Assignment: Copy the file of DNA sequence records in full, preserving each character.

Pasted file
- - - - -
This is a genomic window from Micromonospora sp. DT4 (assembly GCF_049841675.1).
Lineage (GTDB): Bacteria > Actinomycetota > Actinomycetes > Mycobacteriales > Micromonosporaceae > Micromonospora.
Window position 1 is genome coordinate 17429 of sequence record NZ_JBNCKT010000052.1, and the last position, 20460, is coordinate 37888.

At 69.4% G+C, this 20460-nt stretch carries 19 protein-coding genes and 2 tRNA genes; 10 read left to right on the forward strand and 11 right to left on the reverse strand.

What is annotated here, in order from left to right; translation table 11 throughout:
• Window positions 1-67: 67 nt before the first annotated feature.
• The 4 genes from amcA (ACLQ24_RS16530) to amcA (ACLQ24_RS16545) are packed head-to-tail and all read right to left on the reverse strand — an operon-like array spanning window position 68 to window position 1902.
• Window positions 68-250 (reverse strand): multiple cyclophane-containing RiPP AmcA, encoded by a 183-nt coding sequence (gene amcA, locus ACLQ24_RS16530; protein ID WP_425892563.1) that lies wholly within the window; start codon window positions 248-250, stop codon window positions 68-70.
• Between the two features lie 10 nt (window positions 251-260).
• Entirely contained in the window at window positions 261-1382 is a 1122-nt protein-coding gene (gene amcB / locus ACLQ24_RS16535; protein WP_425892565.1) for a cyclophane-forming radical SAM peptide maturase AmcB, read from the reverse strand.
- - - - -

This is a genomic window from Micromonospora sp. DT4 (assembly GCF_049841675.1).
Lineage (GTDB): Bacteria > Actinomycetota > Actinomycetes > Mycobacteriales > Micromonosporaceae > Micromonospora.
Window position 1 is genome coordinate 17429 of sequence record NZ_JBNCKT010000052.1, and the last position, 20460, is coordinate 37888.

At 69.4% G+C, this 20460-nt stretch carries 19 protein-coding genes and 2 tRNA genes; 10 read left to right on the forward strand and 11 right to left on the reverse strand.

What is annotated here, in order from left to right; translation table 11 throughout:
• Window positions 1-67: 67 nt before the first annotated feature.
• The 4 genes from amcA (ACLQ24_RS16530) to amcA (ACLQ24_RS16545) are packed head-to-tail and all read right to left on the reverse strand — an operon-like array spanning window position 68 to window position 1902.
• Window positions 68-250 (reverse strand): multiple cyclophane-containing RiPP AmcA, encoded by a 183-nt coding sequence (gene amcA, locus ACLQ24_RS16530; protein ID WP_425892563.1) that lies wholly within the window; start codon window positions 248-250, stop codon window positions 68-70.
• Between the two features lie 10 nt (window positions 251-260).
• Entirely contained in the window at window positions 261-1382 is a 1122-nt protein-coding gene (gene amcB / locus ACLQ24_RS16535; protein WP_425892565.1) for a cyclophane-forming radical SAM peptide maturase AmcB, read from the reverse strand.